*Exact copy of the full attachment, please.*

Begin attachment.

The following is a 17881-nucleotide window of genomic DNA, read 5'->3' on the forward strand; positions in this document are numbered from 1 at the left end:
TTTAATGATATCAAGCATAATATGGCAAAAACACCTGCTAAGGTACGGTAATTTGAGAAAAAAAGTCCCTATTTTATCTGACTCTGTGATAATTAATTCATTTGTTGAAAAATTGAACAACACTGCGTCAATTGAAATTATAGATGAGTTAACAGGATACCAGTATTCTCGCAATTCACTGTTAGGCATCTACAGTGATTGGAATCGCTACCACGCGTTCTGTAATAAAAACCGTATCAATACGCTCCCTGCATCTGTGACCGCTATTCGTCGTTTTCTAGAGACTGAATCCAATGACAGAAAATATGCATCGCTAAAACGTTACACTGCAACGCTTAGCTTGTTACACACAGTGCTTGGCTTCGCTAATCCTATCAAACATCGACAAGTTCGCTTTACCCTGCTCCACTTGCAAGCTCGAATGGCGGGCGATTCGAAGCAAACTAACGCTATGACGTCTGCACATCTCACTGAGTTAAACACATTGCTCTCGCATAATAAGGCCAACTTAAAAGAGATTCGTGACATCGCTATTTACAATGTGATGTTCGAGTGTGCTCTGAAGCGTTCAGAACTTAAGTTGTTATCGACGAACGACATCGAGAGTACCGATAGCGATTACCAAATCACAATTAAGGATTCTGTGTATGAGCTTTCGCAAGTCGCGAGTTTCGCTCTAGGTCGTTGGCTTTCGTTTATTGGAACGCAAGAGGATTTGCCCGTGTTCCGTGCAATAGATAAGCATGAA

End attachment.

The following is a 17881-nucleotide window of genomic DNA, read 5'->3' on the forward strand; positions in this document are numbered from 1 at the left end:
TTTAATGATATCAAGCATAATATGGCAAAAACACCTGCTAAGGTACGGTAATTTGAGAAAAAAAGTCCCTATTTTATCTGACTCTGTGATAATTAATTCATTTGTTGAAAAATTGAACAACACTGCGTCAATTGAAATTATAGATGAGTTAACAGGATACCAGTATTCTCGCAATTCACTGTTAGGCATCTACAGTGATTGGAATCGCTACCACGCGTTCTGTAATAAAAACCGTATCAATACGCTCCCTGCATCTGTGACCGCTATTCGTCGTTTTCTAGAGACTGAATCCAATGACAGAAAATATGCATCGCTAAAACGTTACACTGCAACGCTTAGCTTGTTACACACAGTGCTTGGCTTCGCTAATCCTATCAAACATCGACAAGTTCGCTTTACCCTGCTCCACTTGCAAGCTCGAATGGCGGGCGATTCGAAGCAAACTAACGCTATGACGTCTGCACATCTCACTGAGTTAAACACATTGCTCTCGCATAATAAGGCCAACTTAAAAGAGATTCGTGACATCGCTATTTACAATGTGATGTTCGAGTGTGCTCTGAAGCGTTCAGAACTTAAGTTGTTATCGACGAACGACATCGAGAGTACCGATAGCGATTACCAAATCACAATTAAGGATTCTGTGTATGAGCTTTCGCAAGTCGCGAGTTTCGCTCTAGGTCGTTGGCTTTCGTTTATTGGAACGCAAGAGGATTTGCCCGTGTTCCGTGCAATAGATAAGCATGAA